Thursday, August 23, 2012

What this Year’s Final Bassmasters Elite can Expect

By Spider Rybaak

An average Oneida Lake bluegill makes sunnies from anywhere else look tiny.

The 2012 Bassmasters Elite Series tournament wraps up on Oneida Lake this week, August 23-26. And although I fished the place pretty hard in the early weeks of the season--and the bass were abundant, cooperative and big--I figured it wouldn’t hurt to go out and try my luck just before the tournament…to test the waters, so to speak, and see what our visitors to Oswego County had in store.

So I get in touch with my buddy Ray, a native of nearby Liverpool. Not only is he a pretty decent fisherman and all around nice guy, he’s got a boat--and I don’t--which makes him the perfect fishing buddy.

We launched from his berth in Brewerton and headed out for open water. The weather was fair, the southerly winds moderate. We started a few feet from the Onondaga County bank and drifted toward Oswego County.

Half way to Big Bay the perfect hit slams my black and white bucktail jig tipped with a worm. I set the hook hard and I’m into a pretty respectable battle.

A couple seconds later, I knew it wasn’t a walleye because it was fighting too hard; and it couldn’t be a bass because it wasn’t fighting hard enough. I figured it for a sheepshead; a northern pike, maybe a cat.

It was neither. Instead, it was the bane of just about every bass enthusiast I know: a chain pickerel. Packing a mouthful of razor sharp teeth, these guys are notorious for biting through the line--biting-off, in Oneida Lake speak--getting away, lure and all. Losing baits and having to tie new ones on in the thick of competition is gonna make a lot of this weekend’s guests grumpy, I thought.

Reaching the weeds at the high side of the northern edge of the channel, I change to a spinnerbait and draw a couple more monster pickerel to the side of the boat where they look at me with pagan hatred in their eyes, but don’t hit. Sissies, I think as I cast out again.

After about a half hour of short strikes and some clumps of weeds, I switch over to a 6-inch YUM Dinger and pitch it into the holes and edges of weeds, emerging weed ends, weed clusters, anything unusual that we approach.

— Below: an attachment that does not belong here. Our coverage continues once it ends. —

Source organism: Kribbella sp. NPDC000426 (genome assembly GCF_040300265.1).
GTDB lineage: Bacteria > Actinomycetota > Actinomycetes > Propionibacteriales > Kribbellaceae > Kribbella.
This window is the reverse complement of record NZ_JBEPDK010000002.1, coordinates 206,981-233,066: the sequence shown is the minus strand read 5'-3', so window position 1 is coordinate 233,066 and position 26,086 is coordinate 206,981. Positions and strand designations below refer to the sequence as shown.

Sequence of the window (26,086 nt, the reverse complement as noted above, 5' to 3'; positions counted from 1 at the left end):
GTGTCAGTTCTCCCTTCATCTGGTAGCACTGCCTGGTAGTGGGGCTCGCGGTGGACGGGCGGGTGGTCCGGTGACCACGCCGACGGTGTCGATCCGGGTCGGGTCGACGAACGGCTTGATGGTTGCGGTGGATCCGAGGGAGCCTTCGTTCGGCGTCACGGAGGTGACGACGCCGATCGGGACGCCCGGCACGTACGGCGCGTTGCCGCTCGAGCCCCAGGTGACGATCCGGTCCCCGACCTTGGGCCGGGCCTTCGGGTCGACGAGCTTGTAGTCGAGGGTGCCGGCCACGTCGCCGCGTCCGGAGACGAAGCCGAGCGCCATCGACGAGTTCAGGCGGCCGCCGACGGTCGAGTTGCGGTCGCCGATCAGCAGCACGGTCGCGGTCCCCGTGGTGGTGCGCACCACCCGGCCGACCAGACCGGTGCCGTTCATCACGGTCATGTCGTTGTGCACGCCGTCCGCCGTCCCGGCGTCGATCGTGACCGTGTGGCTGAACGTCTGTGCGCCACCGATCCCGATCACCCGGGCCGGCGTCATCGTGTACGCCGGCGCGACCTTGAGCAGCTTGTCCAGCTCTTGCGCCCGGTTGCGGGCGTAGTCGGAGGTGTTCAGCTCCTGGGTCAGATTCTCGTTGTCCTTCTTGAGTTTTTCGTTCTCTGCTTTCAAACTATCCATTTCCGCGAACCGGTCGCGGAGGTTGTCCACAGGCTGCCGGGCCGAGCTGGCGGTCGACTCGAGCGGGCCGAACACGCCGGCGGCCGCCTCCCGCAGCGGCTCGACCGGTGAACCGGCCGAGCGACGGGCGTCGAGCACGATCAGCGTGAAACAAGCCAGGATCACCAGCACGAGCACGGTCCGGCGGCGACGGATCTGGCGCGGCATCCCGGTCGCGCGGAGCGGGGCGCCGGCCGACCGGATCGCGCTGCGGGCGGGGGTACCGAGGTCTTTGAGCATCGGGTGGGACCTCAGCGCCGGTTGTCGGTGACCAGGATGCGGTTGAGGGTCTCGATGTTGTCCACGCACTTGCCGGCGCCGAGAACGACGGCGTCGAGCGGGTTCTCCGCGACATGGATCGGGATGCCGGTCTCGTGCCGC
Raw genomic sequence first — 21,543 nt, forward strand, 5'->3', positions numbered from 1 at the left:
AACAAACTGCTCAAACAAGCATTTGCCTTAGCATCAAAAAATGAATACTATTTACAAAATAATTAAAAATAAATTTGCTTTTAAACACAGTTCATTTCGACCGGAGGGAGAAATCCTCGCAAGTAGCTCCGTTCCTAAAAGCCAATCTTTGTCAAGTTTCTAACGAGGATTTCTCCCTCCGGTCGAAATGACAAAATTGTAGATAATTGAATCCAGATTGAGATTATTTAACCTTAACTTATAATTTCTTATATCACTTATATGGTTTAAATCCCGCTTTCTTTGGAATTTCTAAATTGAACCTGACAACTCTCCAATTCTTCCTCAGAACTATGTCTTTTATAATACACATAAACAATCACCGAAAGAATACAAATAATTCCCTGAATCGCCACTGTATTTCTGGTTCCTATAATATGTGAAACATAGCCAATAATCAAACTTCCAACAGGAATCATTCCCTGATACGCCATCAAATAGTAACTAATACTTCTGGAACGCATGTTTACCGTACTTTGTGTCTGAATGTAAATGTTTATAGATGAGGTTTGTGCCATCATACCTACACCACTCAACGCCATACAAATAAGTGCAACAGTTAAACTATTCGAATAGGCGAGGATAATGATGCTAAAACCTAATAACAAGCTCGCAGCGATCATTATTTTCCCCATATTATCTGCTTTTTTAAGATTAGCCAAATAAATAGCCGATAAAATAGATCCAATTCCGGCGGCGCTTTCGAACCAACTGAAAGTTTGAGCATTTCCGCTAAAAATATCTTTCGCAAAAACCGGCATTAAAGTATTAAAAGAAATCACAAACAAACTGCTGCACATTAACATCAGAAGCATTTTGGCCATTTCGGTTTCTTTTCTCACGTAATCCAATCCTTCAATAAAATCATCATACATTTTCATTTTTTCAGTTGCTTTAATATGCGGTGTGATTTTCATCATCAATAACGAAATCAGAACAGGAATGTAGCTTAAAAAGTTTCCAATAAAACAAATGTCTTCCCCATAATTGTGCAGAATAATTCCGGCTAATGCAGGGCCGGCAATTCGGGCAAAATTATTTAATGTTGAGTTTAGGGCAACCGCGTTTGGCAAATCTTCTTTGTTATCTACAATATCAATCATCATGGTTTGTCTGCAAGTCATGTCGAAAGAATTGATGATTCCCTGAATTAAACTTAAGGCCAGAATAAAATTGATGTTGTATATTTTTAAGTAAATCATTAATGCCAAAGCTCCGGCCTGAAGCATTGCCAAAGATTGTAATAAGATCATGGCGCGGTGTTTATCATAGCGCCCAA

A nice largemouth of about 4 pounds nails it in a narrow channel between stands of vegetation. Diving for bottom, he burrows into the weeds like a drill. But he never has a chance. An old hand at bucketmouth tactics, I keep my favorite Abu Garcia Revos loaded with 30-lb test UltracastFluorobraid topped off with long stretches of 25-lb test Berkley’s Pro Spec Fluorocarbon leaders. A short, forceful pull on the line and the bass, crowned in weeds, reluctantly comes to the boat. I flip him in so quick he looks at me all surprised and stuff. After taking the hero shot illustrating this blog post, I release it to give the guys in the upcoming contest a chance at catching the happiness I just experienced. 

Large bass have an intoxicating effect on me and I couldn’t stop whooping, hollering, talking away. I should’ve, though, because right when I’m modestly bragging about my prowess, I get another perfect hit, from a bass even larger than the first, but set the hook too late. I feel the tension on the line and see him jet out of the water like a green geyser with a big lump in the middle but my line comes in empty.

A few minutes later, I’m still carrying on, another hits and I lose him, too. 

All this time Ray’s having a blast with sunfish and perch. The guy loves panfish and was busy working on filling his freezer.

Before long, the massive weed bed in Big Bay starts getting boring and we motor over to the other side of the lake to start our drift anew. But the wind picks up and the temperature changes noticeably, growing colder, and uncomfortable.